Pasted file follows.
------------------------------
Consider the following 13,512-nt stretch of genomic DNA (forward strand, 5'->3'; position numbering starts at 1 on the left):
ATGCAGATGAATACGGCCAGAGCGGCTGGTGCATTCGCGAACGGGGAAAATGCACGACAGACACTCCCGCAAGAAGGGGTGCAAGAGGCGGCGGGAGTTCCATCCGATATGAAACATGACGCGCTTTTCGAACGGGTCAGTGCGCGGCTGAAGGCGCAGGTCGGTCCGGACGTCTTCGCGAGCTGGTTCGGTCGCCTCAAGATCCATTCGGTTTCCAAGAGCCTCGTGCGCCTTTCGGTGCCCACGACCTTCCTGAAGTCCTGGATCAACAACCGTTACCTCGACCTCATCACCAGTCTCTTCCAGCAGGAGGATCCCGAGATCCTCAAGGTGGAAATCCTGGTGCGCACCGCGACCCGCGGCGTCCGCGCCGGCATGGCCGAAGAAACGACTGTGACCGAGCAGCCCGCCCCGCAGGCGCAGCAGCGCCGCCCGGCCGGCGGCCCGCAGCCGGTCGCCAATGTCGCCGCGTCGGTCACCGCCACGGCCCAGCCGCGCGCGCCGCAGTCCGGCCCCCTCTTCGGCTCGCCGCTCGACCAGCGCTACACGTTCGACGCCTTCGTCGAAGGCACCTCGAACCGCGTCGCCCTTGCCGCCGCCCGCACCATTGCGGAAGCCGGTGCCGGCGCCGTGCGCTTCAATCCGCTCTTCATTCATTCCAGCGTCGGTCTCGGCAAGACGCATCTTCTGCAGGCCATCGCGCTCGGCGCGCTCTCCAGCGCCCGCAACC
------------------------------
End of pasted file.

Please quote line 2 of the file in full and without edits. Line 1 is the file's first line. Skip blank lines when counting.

ATGCAGATGAATACGGCCAGAGCGGCTGGTGCATTCGCGAACGGGGAAAATGCACGACAGACACTCCCGCAAGAAGGGGTGCAAGAGGCGGCGGGAGTTCCATCCGATATGAAACATGACGCGCTTTTCGAACGGGTCAGTGCGCGGCTGAAGGCGCAGGTCGGTCCGGACGTCTTCGCGAGCTGGTTCGGTCGCCTCAAGATCCATTCGGTTTCCAAGAGCCTCGTGCGCCTTTCGGTGCCCACGACCTTCCTGAAGTCCTGGATCAACAACCGTTACCTCGACCTCATCACCAGTCTCTTCCAGCAGGAGGATCCCGAGATCCTCAAGGTGGAAATCCTGGTGCGCACCGCGACCCGCGGCGTCCGCGCCGGCATGGCCGAAGAAACGACTGTGACCGAGCAGCCCGCCCCGCAGGCGCAGCAGCGCCGCCCGGCCGGCGGCCCGCAGCCGGTCGCCAATGTCGCCGCGTCGGTCACCGCCACGGCCCAGCCGCGCGCGCCGCAGTCCGGCCCCCTCTTCGGCTCGCCGCTCGACCAGCGCTACACGTTCGACGCCTTCGTCGAAGGCACCTCGAACCGCGTCGCCCTTGCCGCCGCCCGCACCATTGCGGAAGCCGGTGCCGGCGCCGTGCGCTTCAATCCGCTCTTCATTCATTCCAGCGTCGGTCTCGGCAAGACGCATCTTCTGCAGGCCATCGCGCTCGGCGCGCTCTCCAGCGCCCGCAACC